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SPADE / Spanning tree Progression of Density normalized Events

Facilitates the analysis of cellular heterogeneity, the identification of cell types, and comparison of functional markers in response to perturbations, based on a versatile method. SPADE helps to organize high-dimensional cytometry data in an unsupervised manner, and to investigate natural and pathogenic cellular heterogeneity for biological insight. The SPADE algorithm consists of four components: (i) density-dependent downsampling, (ii) clustering, (iii) linking clusters with a minimum spanning tree, and (iv) upsampling to restore all cells in the final result. This modularized process allows more efficient sub-algorithms to replace the current components. In this sense, SPADE can be viewed as a framework for cytometric data analysis and visualization that has the capacity to be evolved and adapted.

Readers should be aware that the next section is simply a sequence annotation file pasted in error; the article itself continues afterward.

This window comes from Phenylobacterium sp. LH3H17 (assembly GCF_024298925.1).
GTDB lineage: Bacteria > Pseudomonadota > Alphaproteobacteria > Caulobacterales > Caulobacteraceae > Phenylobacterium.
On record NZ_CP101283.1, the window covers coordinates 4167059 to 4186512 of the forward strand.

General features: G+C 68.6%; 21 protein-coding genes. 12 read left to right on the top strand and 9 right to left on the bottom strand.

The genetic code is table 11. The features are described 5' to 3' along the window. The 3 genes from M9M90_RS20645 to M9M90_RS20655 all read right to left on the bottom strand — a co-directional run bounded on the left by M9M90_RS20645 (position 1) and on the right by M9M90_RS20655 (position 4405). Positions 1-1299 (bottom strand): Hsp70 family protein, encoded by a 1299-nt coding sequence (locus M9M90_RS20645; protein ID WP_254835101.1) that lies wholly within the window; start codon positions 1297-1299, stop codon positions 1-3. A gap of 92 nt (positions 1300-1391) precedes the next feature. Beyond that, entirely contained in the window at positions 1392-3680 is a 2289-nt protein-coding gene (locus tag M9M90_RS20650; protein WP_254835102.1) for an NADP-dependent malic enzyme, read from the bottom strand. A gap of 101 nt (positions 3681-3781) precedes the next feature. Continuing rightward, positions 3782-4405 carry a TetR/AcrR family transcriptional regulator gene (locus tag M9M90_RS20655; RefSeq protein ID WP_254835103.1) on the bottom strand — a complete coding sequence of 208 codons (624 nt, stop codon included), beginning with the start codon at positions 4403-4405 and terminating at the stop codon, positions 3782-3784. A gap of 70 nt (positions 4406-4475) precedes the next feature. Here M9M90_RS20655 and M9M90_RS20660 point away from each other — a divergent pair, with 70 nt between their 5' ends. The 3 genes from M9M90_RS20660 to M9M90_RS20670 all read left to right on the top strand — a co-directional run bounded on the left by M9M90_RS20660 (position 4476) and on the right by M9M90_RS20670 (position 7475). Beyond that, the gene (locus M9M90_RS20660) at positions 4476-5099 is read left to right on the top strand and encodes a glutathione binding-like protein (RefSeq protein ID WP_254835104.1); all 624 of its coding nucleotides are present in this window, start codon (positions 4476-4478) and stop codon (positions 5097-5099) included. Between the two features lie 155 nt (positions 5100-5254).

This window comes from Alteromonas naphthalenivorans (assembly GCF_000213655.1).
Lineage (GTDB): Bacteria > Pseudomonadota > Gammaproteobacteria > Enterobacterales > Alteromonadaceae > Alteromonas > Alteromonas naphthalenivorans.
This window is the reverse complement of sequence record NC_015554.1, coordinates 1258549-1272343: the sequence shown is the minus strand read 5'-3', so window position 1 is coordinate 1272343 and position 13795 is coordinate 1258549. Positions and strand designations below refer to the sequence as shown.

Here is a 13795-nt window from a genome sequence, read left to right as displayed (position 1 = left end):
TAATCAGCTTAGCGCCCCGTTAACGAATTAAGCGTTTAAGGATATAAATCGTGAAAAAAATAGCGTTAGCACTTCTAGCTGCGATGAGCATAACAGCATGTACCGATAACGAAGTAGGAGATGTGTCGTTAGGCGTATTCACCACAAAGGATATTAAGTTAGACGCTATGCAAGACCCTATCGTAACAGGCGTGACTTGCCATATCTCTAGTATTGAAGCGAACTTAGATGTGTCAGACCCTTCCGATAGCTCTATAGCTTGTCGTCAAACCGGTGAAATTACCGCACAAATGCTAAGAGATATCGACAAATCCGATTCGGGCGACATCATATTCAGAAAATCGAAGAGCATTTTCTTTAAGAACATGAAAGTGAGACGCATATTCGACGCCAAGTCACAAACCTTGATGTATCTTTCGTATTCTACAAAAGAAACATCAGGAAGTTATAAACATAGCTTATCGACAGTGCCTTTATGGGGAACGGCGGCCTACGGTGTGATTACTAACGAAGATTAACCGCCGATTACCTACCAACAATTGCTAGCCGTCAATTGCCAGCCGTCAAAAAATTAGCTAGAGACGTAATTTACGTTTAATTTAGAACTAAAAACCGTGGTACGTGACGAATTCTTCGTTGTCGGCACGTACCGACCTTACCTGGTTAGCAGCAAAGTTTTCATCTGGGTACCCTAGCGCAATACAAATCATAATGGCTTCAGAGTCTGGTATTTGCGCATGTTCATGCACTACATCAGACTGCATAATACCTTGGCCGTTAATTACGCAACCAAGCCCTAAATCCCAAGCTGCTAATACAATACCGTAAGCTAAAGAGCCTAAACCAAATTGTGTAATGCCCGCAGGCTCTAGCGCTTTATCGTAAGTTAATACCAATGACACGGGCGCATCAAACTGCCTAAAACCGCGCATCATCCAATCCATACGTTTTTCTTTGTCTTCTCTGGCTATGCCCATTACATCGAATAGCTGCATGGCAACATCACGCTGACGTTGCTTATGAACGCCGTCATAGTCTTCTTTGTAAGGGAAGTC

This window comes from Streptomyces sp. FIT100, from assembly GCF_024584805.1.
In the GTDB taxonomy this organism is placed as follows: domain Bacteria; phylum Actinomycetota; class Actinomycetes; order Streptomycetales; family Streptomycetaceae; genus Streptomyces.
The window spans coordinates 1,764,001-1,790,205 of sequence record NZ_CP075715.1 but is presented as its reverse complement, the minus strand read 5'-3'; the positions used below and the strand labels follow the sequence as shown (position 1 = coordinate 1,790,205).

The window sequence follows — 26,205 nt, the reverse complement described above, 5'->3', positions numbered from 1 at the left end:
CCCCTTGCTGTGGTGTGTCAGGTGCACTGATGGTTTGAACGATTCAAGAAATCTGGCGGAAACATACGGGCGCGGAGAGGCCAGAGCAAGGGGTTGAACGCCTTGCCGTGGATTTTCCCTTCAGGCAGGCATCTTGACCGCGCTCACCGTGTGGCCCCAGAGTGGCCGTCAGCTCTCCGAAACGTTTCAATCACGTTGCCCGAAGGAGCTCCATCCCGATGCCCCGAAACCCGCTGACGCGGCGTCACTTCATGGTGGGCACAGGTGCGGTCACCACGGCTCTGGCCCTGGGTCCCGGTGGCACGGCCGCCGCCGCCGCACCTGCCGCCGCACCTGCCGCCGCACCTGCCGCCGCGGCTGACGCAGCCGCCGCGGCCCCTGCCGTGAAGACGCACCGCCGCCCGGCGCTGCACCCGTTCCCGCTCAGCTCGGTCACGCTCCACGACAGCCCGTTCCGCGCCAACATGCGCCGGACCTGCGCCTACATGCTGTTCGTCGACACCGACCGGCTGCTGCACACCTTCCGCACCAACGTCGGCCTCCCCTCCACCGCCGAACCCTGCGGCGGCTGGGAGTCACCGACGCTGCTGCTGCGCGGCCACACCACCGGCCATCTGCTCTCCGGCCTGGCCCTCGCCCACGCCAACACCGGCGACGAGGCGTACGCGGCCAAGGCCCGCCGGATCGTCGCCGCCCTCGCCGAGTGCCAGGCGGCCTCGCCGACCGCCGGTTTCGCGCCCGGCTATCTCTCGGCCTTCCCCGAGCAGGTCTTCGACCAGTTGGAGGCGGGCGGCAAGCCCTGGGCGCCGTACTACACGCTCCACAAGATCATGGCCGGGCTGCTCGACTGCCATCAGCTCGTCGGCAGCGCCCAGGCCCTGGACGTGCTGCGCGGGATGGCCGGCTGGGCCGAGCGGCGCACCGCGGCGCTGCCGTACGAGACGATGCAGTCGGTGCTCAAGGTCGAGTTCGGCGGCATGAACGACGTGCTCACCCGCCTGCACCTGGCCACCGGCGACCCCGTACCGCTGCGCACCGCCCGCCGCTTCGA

Synthesizes low-dimensional visualizations of flow cytometry data. SANJAY is an algorithmic approach for automatically synthesizing 2D and 3D visualizations of high-dimensional flow cytometry data. It employs automated algorithmic synthesis techniques and symbolic decision procedures to create low-dimensional projections of high-dimensional data that can be easily visualized. Results synthesized by SANJAY were better than those produced by the multi-dimensional scaling and random projections approaches in terms of the maximum distortion in the pairwise distances.


Analyzes flow or mass cytometry data using a self-organizing map. Using a two-level clustering and star charts, FlowSOM helps to obtain a clear overview of how all markers are behaving on all cells, and to detect subsets that might be missed otherwise. The algorithm consists of four steps: reading the data, building a self-organizing map, building a minimal spanning tree and computing a meta-clustering. We proposed several visualization options: star charts to inspect several markers, pie charts to compare with manual gating results, variable node sizes dependent on the amount of cells assigned to the node and a grid or a tree structure which both give topological information.